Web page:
A few days ago I was surprised to see some nicely emptied-out hips from Rosa rugosa, a species having large fleshy hips and originally from Japan but very adaptable and salt-tolerant and so now widely naturalized along many sea coasts. Lots of it in Nova Scotia too (but mine were deliberately planted). I had never seen this before, or maybe just one or two and thus of no note.
However, these two were accompanied by a half-dozen others, so it was not some random tasteing. The empty hulls were lying beneath a small stand of beech and maple trees so I immediately suspected squirrels to have been the culprits, although mainly by default. I've almost always had squirrels over that area over the years, and I couldn't think of what else might be doing this. I only really hoped it wasn't rats!
The next morning there were twice as many R rugosa hip hulls (not to be mistaken for 'cool boats', ha ha) on the ground there, so I took to assuming that the squirrel (presumably) was stashing the seeds somewhere for winter consumption.
Then yesterday while striking down wood from the stacks into the basement, I noticed a few empty hulls sitting on a few locations of the woodpile, and noticed that the seeds were in fact being eaten at the time rather than stashed away. The seeds have a pretty thick coat, but no match for a rodent's incisors, and I could see that each seed had had an end nipped off and the embryo removed. Neat work! It also became apparent that they didn't eat the whole missing top of the hip, but ate around it in a circle, since there were a couple of little 'hats' among the debris.
This morning, early, I happened to be looking out a window and noticed some shaking in the rose hedge. Sure enough, not just one squirrel but two of them, climbing the rose stems and making off with the rose hips.
Curiously, though they have stripped one set of roses bare of all hips, even the green ones, there are a few other patches of R rugosa, all accessible from the same tree canopy runways (i.e. by running along and jumping on branches from one tree to another they could get to the other patches without having to leave the safety of the treetops; mind you they can't get to the wood stacks without leaving the canopy! so safety doesn't seem to be an issue), where even the ripe hips have not been touched (yet). Whether it's a territorial issue or just lack of exploring to date, I don't know.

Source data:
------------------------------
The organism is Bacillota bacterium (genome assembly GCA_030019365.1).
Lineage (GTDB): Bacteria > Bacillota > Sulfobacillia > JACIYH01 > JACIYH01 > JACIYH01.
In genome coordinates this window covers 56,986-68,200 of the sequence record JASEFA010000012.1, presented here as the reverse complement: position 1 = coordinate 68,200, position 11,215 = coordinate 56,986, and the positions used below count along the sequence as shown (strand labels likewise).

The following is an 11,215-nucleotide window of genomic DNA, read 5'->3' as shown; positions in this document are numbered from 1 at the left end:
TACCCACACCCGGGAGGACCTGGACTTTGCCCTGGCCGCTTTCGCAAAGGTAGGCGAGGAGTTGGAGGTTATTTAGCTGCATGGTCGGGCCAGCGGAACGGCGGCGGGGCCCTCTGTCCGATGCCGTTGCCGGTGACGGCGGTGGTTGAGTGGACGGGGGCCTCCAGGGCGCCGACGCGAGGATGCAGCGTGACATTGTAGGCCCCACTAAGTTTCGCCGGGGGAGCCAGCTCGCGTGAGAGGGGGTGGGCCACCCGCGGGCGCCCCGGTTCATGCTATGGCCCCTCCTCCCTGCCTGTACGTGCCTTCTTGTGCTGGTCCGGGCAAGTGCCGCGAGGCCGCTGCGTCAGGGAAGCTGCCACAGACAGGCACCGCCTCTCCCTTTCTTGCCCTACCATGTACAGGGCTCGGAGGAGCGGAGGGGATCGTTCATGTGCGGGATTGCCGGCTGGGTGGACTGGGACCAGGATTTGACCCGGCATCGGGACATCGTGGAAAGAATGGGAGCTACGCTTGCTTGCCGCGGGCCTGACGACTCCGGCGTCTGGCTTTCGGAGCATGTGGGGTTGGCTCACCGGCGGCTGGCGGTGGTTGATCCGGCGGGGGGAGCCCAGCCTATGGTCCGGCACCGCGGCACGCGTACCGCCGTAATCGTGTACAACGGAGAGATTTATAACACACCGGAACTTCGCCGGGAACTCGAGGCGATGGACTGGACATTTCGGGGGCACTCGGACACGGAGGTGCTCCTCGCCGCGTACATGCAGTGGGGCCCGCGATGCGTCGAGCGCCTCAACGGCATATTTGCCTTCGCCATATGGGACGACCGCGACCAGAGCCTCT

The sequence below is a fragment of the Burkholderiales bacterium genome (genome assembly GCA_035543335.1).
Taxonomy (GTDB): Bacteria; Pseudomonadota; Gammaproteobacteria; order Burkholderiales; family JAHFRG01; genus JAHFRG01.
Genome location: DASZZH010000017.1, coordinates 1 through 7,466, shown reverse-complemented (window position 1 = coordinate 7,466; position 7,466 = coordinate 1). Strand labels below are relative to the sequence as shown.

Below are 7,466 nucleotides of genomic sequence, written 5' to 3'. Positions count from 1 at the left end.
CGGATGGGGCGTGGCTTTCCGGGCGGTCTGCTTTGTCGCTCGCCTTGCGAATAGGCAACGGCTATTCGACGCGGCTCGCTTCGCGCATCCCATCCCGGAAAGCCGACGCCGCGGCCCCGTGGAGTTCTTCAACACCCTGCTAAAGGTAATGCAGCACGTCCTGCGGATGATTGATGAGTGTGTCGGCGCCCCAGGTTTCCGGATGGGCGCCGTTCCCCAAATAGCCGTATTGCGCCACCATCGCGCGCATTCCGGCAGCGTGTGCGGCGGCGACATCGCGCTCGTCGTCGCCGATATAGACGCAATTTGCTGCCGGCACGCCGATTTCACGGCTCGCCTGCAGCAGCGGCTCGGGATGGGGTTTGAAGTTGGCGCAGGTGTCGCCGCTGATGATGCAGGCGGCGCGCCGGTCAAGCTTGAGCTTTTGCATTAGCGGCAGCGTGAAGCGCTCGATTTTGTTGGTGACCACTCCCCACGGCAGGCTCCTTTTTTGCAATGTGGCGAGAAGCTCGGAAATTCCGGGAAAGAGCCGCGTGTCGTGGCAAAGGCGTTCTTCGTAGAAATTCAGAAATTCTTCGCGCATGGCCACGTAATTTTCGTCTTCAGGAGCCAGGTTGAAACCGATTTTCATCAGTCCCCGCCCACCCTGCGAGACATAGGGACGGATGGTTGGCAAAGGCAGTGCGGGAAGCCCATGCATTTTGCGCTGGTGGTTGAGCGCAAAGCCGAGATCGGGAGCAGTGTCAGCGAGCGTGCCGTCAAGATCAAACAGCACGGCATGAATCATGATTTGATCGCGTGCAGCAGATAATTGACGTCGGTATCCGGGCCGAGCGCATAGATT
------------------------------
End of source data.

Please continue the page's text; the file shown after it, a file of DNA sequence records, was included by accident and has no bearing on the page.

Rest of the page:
I still don't know why suddenly the rose hips are of interest. Looking around (up, actually), I do notice that a very large black spruce which has traditionally been covered in cones has almost none this year, and the beech trees in the vicinity don't seem to have many nuts on them either. Nor are there many beech nuts on the driveway, although that might just mean that it's too early for them-- I can't remember if it's August or September when the bluejay vs squirrel treetop beechhead battles take place but if I had to put a bet on it, I'd say September as I seem to recall drier, cooler air. I do know the jays haven't been around for beech nuts yet, though, since they put on the most musical and softly expressive voices for the occasion, totally unlike their usual raucous selves.
So what I am guessing just now is that there is possibly a shortage of the preferred food of squirrels, and the rose hips are being taken out of necessity rather than taste preference. In which case it could be a tough winter to be a squirrel here. (too bad the darn deer don't seem to have the same food supply problems)
On another note, the flavour of R rugosa hips is quite good, and I've been known sometimes to add them to things like apple pies, but they're a tedious mess to clean the seeds out of. But now I have these little helpers doing that job for me, so a bit of scavenging and a good rinse later... no reason not to enjoy rose hips in volume!